Fair and Funeral

Henry O’Clarence McCarthy and the American Fenian Years
  • Jack Morgan
Part of the New Directions in Irish and Irish American Literature book series (NDIIAL)


The American Fenian Henry O’Clarence McCarthy is buried, or presumably so, in St. Louis’ Calvary Cemetery, north of Interstate 70, near Lambert airport. Though well-maintained, like the older Catholic graveyards of many American cities, this one is surrounded by derelict areas now, but testifies to a time when American monetary currency had gravitas and many nineteenth-century German, Italian, and Irish immigrants were buried beneath what, compared to today’s meager markers, were “polished white mansions of stone” as the song “Maggie” put it. Opulent memorials abound and a variety of Victorian grave motifs — mourning sculpted angels and forlorn stone dogs brood over the departed of one hundred years ago. One climbs marble stairs and enters the pillared building near the main gate to inquire after the McCarthy burial site. The office’s computer brings up: McCarthy, Henry O’Clarence, interment September 3, 1865, and the lot number — he is buried beside his mother, Isabella McCarthy. The staff provides a photocopied map, the relevant plot circled, and the route in red traced along the Way of Nazareth, the Way of the Penitent, the Way of the Good Shepherd, and so on, to Section nine.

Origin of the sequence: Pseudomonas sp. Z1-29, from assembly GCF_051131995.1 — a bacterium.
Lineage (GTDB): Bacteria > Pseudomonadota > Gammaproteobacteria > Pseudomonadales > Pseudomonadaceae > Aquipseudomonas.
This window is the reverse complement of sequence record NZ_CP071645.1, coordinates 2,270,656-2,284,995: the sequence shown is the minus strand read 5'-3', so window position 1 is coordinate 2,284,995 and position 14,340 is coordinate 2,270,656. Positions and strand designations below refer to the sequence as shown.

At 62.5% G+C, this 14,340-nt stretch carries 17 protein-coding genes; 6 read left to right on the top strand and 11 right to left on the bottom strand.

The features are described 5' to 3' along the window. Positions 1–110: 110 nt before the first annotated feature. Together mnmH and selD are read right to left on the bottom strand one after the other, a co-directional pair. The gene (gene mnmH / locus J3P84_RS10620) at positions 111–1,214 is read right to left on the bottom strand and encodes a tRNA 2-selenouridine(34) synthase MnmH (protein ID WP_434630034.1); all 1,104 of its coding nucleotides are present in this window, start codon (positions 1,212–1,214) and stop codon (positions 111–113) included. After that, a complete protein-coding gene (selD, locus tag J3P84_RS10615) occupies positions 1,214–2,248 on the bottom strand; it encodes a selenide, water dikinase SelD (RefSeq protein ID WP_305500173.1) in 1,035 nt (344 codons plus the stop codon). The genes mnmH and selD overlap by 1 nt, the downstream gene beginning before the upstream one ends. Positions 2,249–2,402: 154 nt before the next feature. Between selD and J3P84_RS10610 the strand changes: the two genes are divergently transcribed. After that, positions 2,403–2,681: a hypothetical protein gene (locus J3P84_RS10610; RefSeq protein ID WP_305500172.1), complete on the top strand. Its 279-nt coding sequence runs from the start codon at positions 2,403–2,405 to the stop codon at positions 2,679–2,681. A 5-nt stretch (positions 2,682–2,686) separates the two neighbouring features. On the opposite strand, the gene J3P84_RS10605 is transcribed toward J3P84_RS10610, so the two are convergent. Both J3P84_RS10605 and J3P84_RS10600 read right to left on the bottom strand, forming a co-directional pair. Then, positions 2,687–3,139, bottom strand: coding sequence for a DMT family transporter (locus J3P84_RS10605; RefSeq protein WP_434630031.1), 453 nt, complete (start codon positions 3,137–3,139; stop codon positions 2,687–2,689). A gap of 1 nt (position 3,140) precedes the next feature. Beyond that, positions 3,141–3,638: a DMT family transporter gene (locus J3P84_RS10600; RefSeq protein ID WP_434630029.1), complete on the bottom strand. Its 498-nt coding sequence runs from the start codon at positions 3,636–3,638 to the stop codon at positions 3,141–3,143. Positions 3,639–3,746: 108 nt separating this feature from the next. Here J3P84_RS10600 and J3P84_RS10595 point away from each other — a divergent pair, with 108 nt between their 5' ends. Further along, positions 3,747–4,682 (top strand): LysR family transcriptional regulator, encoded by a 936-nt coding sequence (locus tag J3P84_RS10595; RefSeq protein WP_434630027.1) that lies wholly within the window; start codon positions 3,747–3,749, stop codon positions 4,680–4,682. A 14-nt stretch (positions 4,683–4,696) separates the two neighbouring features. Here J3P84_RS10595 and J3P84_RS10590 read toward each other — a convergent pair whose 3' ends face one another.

Funeral Rite Irish Immigrant Chicago Tribune Catholic Bishop American Organization 
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Copyright information

© Jack Morgan 2011

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  • Jack Morgan

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